Ex Parte GC (XP 97/2019) [2019] SCSC 573 (11 July 2019);

B. ADELINE, MASTER

[1]        This is an application, by Petition, by one GC (hereinafter referred to as the “the Applicant”) for an Order of this Court under Section 31 (2) of the Civil Status Act, CAP 34, that would allow her to declare and register the birth of her newly born infant (hereinafter referred to as “the child”) out of time.  By her application, the Applicant prays this Court for an Order directing the Chief Officer of the Civil Status to do the following;

(i)         to register the birth of her child and to enter the child’s name as AC on her Certificate of Birth.

(ii)        to register the birth of her child on her maiden surname, and

(iii)       or to allow the biological father of the child to acknowledge and declare the child on his surname.

[2]        In her affidavit in support of her application, inter alia, the Applicant avers, that on the 27th March, 2019 she gave birth to a female child at the Maternity Department of the Seychelles Hospital.  The Applicant tendered as exhibit the Birth Notification marked P1.

[3]        The Applicant also avers, that she could not declare and register the birth of the child within the 28 days prescribed by the Civil Status Act that would have been consistent with the law had she done so.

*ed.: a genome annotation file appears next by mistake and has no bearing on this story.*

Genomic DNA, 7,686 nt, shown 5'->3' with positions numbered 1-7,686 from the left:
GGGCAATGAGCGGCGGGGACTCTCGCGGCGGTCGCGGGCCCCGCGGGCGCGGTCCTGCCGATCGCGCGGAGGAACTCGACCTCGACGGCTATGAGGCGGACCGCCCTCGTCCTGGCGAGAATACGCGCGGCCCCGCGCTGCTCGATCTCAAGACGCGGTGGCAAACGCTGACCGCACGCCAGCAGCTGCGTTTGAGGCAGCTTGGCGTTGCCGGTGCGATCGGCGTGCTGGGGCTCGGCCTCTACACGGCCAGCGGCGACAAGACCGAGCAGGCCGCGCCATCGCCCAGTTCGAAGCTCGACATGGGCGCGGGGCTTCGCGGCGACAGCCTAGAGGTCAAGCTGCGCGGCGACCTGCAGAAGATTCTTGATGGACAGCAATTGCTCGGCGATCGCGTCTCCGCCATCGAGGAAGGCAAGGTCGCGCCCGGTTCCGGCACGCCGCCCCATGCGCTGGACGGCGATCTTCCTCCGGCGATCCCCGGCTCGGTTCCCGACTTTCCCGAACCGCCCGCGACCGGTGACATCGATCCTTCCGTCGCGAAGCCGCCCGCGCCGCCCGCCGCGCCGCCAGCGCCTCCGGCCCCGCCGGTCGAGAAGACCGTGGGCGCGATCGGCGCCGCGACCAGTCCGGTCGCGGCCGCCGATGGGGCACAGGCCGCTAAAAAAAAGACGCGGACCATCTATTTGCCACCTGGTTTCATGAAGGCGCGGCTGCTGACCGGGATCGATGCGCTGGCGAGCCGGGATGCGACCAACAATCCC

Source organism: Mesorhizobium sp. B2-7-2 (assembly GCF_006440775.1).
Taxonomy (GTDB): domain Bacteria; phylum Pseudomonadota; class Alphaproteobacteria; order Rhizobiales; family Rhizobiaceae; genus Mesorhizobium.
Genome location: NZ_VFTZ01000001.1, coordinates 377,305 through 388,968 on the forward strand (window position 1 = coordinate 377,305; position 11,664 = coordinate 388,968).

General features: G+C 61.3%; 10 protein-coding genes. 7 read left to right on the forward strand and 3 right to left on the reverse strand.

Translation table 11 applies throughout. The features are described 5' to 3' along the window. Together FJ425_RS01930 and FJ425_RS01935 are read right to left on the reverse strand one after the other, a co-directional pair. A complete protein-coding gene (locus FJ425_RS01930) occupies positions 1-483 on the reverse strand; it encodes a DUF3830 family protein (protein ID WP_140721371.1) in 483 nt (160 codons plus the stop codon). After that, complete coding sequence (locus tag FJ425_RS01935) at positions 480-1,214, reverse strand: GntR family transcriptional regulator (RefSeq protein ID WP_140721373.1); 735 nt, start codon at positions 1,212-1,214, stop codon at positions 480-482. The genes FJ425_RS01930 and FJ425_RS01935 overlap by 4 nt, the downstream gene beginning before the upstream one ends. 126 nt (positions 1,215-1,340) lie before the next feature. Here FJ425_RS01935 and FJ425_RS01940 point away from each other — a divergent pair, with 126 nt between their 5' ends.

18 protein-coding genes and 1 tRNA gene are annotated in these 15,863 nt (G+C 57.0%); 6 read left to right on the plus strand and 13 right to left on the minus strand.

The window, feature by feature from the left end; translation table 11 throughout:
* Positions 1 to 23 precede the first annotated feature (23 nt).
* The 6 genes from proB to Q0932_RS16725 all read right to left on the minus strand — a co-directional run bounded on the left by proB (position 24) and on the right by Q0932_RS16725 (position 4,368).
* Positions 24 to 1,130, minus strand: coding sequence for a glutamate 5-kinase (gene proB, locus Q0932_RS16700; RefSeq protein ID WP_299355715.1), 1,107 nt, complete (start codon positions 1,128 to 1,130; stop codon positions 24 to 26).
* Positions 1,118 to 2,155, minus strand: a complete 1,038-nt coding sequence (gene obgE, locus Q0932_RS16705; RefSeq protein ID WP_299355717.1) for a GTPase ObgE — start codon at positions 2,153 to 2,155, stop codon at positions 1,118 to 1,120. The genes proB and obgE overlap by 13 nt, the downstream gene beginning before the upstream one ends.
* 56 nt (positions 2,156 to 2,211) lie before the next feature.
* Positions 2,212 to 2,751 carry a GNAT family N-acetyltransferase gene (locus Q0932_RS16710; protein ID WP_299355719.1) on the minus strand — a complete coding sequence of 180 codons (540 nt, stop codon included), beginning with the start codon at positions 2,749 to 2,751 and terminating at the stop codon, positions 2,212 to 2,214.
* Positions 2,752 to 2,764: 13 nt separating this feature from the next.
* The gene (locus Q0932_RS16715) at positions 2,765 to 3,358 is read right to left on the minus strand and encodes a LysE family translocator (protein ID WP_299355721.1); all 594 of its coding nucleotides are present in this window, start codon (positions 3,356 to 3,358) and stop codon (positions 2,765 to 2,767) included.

[4]        The Applicant further avers, that she is married to one DC, and although she had indicated that her husband, the said DC is not the biological father of her child, and that the biological father of the child is one AC who wishes to have his name registered as the child’s father on the child’s Certificate of Birth, he was not allowed to do so.  She stated, that she was also not allowed to declared and register the birth of the child on her maiden surname either.

[5]        It is shown, by way of evidence, precisely, a Birth Notification, exhibit P1, that on the 27th March 2019, the Applicant gave birth to a female child.

[6]        It is also in evidence, that to date, the child has not been declared and registered, primarily, because the Applicant wants to declare and register the birth of the child on the name of the child’s biological father, one AC, or in the alternative, on her maiden name rather than on the name of the man who is married to her, one DC.  This is the situation because of Article 312 of the Civil Code of Seychelles Act, that reads as follows;

1.   A child conceived during marriage shall be presumed to have the husband as father